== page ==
With the holidays upon us, we are inundated with images of what we’re supposed to be enjoying… beautiful decorations, pristine snowfall, kissing under the mistletoe, hot cider in front of the warm glow of a fireplace, and happy times with family and friends. After all, that’s what the TV commercials show us, right? Isn’t that the American dream?
It all seems good enough, unless you live in the real world. Sometimes it doesn’t snow. (Let’s be honest, in Oklahoma, it rarely snows.) Sometimes there are no holiday party invitations with cider, mistletoe, fireplaces, and friends. Sometimes, there isn’t money for presents, or the kids act like royal pains during the break. Sometimes we are alone.
The truth is that when our lives don’t match the commonly perpetuated holiday fairy tales, we can feel isolated and disappointed. While the notion that suicide rates spike during the holidays is actually a myth, the holidays can still make us aware of how we wish for more in our lives.
So, what are we supposed to do? How do we kick the holiday blues if they set in? Here are a few suggestions for how to manage seasonal sadness, and pave the way a joyful new year that lies ahead.
Acknowledge your feelings
That’s right, I said it. If you’re sad, admit that you’re sad. Self compassion begins with acknowledging your current state of being. In my counseling work, one of the early tasks with clients is to learn to describe one’s own affective state. Once move beyond the basic 4 state descriptors (good, bad, happy, sad), and learn to describe our feelings with nuance and clarity, you take ownership of your feelings and become empowered to move intentionally into positive space.
Acknowledging your own feelings provides compassion for yourself, even if you don’t feel you receive it from others. This literally re-wires your brain in productive ways, and helps you begin to feel better. To be clear, I’m not suggesting we wallow in our negative emotions incessantly. Once we acknowledge them, we can create an internal dialogue around love, acceptance, and support. It is a starting point for helping yourself feel better.
We can draw from Eastern teachings to remember that no condition is permanent. No matter what is going on with you, things will not be the same moving forward. Your mind, body, and circumstances are constantly evolving. Tomorrow, you literally won’t be the same person you are today. Does this guarantee things will necessarily be better? Nobody can promise that. But, it does remind us that we always have the opportunity for growth. We can be intentional about choosing to step into tomorrow with hope and grace for the self.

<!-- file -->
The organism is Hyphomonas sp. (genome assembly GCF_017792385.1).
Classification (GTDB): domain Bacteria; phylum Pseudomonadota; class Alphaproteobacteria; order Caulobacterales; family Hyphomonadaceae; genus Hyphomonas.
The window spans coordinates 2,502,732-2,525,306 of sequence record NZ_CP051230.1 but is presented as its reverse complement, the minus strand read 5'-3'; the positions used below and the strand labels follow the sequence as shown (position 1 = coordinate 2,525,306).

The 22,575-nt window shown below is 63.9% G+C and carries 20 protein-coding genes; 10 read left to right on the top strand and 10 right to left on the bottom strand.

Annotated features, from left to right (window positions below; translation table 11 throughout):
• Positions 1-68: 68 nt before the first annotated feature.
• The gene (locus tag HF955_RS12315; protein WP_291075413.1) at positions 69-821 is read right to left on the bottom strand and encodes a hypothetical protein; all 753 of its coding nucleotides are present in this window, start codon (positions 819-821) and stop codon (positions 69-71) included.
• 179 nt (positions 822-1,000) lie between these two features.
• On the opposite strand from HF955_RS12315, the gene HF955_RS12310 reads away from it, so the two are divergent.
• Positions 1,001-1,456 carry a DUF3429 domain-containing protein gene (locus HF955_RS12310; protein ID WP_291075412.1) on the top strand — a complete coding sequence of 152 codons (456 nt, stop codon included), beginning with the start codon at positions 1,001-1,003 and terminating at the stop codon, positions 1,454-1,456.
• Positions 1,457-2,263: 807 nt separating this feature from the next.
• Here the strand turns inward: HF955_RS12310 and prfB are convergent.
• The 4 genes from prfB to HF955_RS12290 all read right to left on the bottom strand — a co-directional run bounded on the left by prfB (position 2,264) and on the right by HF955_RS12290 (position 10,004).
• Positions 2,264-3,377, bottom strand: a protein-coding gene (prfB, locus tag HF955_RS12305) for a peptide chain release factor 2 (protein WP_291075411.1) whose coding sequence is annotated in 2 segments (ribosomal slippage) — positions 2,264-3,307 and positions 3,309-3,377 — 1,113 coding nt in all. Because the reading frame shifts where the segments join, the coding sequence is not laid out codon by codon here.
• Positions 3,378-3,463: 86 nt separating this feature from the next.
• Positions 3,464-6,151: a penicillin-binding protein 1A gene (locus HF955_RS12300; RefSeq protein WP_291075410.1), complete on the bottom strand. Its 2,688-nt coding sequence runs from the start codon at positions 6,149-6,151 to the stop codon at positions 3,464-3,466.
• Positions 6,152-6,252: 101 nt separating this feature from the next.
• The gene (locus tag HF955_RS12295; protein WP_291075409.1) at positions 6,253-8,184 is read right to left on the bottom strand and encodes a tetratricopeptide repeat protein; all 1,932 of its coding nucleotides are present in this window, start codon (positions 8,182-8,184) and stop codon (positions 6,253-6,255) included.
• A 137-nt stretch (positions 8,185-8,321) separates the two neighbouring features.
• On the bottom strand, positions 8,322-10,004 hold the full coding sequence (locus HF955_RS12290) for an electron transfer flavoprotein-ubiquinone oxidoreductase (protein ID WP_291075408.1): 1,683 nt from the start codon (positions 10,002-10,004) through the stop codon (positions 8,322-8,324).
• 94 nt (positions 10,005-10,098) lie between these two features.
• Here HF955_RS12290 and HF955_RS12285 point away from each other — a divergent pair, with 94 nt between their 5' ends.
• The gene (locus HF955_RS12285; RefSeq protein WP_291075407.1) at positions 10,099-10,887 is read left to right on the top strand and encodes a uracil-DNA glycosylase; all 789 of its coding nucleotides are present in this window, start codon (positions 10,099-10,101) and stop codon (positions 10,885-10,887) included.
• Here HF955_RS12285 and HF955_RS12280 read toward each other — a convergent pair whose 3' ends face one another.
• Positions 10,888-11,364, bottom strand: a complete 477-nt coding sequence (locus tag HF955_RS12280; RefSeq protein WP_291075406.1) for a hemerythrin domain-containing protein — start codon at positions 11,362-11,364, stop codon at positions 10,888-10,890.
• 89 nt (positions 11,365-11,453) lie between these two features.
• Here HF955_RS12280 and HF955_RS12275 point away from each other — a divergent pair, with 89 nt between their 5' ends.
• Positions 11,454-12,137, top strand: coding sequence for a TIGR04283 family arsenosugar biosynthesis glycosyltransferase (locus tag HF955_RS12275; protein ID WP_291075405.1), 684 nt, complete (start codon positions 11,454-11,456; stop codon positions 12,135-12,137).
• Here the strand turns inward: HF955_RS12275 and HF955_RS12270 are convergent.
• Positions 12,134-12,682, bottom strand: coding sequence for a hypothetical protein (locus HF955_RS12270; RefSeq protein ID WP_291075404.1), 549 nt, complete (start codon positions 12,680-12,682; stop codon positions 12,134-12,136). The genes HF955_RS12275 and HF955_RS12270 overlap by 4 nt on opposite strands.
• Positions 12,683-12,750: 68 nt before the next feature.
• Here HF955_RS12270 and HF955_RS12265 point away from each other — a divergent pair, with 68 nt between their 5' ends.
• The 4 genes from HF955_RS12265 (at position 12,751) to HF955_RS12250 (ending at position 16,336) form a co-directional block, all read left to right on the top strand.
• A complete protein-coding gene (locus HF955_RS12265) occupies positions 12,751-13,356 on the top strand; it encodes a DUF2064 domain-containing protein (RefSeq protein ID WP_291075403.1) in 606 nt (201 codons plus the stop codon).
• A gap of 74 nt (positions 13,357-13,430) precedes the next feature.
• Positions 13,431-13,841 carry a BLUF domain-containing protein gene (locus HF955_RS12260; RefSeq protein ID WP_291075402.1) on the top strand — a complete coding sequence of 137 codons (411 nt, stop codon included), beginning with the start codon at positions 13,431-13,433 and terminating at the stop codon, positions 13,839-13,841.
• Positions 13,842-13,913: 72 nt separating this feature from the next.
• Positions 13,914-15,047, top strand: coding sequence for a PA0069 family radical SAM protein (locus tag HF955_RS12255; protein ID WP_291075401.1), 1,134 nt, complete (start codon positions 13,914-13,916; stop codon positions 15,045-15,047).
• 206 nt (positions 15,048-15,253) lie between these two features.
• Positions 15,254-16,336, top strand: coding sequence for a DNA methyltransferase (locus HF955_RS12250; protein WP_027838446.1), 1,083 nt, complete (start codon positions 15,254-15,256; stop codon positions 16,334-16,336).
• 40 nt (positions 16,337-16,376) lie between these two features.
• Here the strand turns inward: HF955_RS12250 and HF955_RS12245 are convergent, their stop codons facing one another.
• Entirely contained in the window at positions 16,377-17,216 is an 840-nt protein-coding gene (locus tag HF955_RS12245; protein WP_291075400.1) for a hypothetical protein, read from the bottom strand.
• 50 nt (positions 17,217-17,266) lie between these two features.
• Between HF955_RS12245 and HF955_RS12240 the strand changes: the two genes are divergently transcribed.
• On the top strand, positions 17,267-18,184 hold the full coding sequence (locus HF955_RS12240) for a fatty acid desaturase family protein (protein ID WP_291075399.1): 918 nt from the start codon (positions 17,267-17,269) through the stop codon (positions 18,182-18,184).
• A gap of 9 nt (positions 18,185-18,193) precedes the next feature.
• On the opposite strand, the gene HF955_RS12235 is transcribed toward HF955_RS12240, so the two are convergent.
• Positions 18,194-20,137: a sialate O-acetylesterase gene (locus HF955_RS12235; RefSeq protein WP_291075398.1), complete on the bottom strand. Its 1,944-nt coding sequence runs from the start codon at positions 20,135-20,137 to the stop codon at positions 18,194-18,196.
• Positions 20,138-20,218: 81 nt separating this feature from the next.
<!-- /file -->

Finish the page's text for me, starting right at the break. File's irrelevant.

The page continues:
Get moving, preferably outside
When it’s cold outside and the wind is blowing, going outside may be one of the last things you want to do! Still, the cognitive and mood benefits of exercise are well documented. Take advantage of something we know to be effective! If you don’t want to hit the gym or play some pick-up basketball, try just going for a walk or even doing a bit of yard work outside. Believe me, I understand. When you’re feeling the blahs, getting out for a walk in the cool air may sound about as fun as a root canal. But, aside from the benefits we know about, it’s also an example of your taking action for your own benefit. Put another way, it is an investment in yourself, which is one of the best examples of self compassion.
While we can be inundated with reminders about the things we lack in our lives during the holidays, we can be intentional about finding little things to be grateful for. Maybe it’s something as simple as getting the coffee-milk-sugar balance just right in this morning’s coffee (something I hope to improve upon in tomorrow’s brew), or the feel of your favorite sweater on your neck. It doesn’t have to be anything big.
This is not a “turn your frown upside down” suggestion, and it’s not an attempt to get you to see that you don’t really have it so bad. (Those are the opposite of self compassion, and I don’t recommend them). However, there is a growing body of research on gratitude and its power to enact significant emotional change for us. Gratitude is something we can be intentional about, and we don’t need anyone else’s help to achieve it. Practicing gratitude puts us in charge of our own emotional destinies, and research shows that it really helps.
If you’re feeling alone and sad this holiday, finding service opportunities may help in many ways. Of course, the social component is not to be underestimated. Just getting out and connecting with other good people can be a real mood booster. Even if you’re an introvert, Human interaction is important, and re-checking your social media feeds for updates in the last 10 minutes just won’t get it done in this regard.
As with gratitude, there is increasing research that shows the emotional and physical benefits of volunteerism. In some cases, the best benefits come out of the sincere desire to help others, instead of just volunteering because you think it’s good for you. In any case, social connection and demonstrating compassion for others are good for the mind and the soul.
Honestly, I’m not one for how-to lists. These suggestions are not offered as quick-fix solutions, but as ways we can become more intentional about our practices. By choosing to engage the world in healthy ways, we create opportunities to cultivate happiness. Of course, working with a qualified therapist to develop healthy emotional practices can be a tremendous help too. If you’re in the Oklahoma City area, feel free to contact me at any time to set up a consultation. No matter where you are, I wish you peace and happiness this holiday season. May the new year bring you joy and hope for a bright future.
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